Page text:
Thursday, 3 July 2008

120. Christoph Willibald Gluck - Orfeo ed Euridice (1762)


Title: Orfeo Ed Euridice
Performers: Derek Lee Ragin, Sylvia McNair, Cyndia Sieden, Monteverdi Choir
Director: John Eliot Gardiner
Year: 1991
Length: 1 hour 25 minutes


Works which are this revolutionary and this transitional do not come frequently, however they are often not that impressive, except for their innovations. So this isn't among the best classical operas, but it is braving the path that will lead to them.

That is not to say that there aren't great moments here, there are, and the highlight goes to Che Fero Senza Euridice?, a tune maybe a little too jaunty for its subject matter, but a great tune nevertheless.

Where Gluck really excels is in revolutionising opera, gone are the long da capo arias, gone are the long recitatives that break the pace of the opera, everything flows much closer now, aria going into accompanied recitative, flowing into aria. The choir has a much greater part to play, and there are no distracting sub-plots. However the music itself sounds very transitional, there are many elements of baroque and plenty of classical elements popping their heads through the music. This is the right direction for opera, but it needs some development, don't worry, we'll get there.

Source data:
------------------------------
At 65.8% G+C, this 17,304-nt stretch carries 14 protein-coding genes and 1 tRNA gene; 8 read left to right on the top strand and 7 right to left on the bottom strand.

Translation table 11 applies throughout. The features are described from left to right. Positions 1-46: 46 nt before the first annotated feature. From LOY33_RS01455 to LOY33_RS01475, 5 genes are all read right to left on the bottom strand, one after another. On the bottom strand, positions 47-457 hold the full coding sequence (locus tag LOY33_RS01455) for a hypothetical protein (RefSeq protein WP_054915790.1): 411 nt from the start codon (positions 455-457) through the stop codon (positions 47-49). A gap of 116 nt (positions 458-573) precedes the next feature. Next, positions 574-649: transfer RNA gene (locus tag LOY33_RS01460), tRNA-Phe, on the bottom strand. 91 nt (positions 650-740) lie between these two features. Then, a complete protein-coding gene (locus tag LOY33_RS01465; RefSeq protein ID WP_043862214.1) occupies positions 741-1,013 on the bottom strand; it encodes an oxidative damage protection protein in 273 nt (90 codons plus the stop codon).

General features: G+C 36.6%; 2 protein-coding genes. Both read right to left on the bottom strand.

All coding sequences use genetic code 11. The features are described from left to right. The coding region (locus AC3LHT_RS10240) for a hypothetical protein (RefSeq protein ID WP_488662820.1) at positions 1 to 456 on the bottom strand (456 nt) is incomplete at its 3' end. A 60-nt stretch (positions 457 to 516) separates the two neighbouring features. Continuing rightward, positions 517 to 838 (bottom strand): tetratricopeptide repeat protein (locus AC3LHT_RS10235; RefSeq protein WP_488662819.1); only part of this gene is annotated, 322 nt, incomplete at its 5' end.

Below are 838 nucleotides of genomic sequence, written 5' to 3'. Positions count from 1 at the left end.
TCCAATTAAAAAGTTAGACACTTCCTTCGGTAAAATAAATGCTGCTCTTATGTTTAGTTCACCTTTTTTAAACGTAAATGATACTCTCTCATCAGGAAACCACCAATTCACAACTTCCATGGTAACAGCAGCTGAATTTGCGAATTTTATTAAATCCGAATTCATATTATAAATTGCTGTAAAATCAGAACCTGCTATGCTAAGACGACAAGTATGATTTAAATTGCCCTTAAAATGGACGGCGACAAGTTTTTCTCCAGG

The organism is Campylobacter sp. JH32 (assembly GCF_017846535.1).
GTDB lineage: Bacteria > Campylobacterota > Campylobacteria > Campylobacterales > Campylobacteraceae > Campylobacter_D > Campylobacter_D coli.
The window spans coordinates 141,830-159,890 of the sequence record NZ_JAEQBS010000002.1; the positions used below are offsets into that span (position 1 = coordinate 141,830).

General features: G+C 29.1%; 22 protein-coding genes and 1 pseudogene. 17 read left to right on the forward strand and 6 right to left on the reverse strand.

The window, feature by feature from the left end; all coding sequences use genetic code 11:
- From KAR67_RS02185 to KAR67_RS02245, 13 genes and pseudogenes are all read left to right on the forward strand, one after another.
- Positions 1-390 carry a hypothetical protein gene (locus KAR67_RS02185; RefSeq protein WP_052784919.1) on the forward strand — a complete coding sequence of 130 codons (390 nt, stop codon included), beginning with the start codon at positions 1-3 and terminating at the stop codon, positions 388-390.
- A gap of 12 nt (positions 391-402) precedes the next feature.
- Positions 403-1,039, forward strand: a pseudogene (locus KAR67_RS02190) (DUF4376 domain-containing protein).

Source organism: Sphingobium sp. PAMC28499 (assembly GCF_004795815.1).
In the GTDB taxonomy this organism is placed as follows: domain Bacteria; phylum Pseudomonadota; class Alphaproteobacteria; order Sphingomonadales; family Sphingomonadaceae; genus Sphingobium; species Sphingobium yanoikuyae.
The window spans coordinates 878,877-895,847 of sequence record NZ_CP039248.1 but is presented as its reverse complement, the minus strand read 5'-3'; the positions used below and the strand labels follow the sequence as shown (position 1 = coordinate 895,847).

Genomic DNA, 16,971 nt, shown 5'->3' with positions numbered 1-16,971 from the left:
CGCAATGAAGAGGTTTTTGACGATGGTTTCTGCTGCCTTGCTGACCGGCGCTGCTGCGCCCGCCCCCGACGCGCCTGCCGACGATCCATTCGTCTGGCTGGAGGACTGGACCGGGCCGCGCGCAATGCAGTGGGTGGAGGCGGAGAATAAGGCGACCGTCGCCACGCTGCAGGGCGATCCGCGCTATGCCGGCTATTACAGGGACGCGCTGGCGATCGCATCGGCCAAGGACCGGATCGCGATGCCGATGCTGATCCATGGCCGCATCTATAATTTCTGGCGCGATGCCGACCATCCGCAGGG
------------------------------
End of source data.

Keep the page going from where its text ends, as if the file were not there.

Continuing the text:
Final Grade



From Wikipedia:

Gluck's reforms, which began with Orfeo ed Euridice, have had significant influence throughout operatic history. Gluck's ideals heavily influenced the popular works of Mozart, Wagner, and Weber, with Wagner's Gesamtkunstwerk vision especially influenced by that of Gluck. Old-style opera seria and the domination of embellishment-orientated singers came to be increasingly unpopular after the success of Gluck's operas as a whole and Orfeo in particular. In Orfeo ed Euridice the orchestra is far more predominant than in earlier opera, most notably in Orfeo's arioso "Che puro ciel". Here the voice is reduced to the comparatively minor role of recitative-style declamation, while the oboe carries the main melody, supported by solos from the flute, cello, bassoon, and horn. There is also accompaniment from the strings (playing in triplets) and the continuo in the most complex orchestration that Gluck ever wrote.

Janet Baker Does Che Faro:

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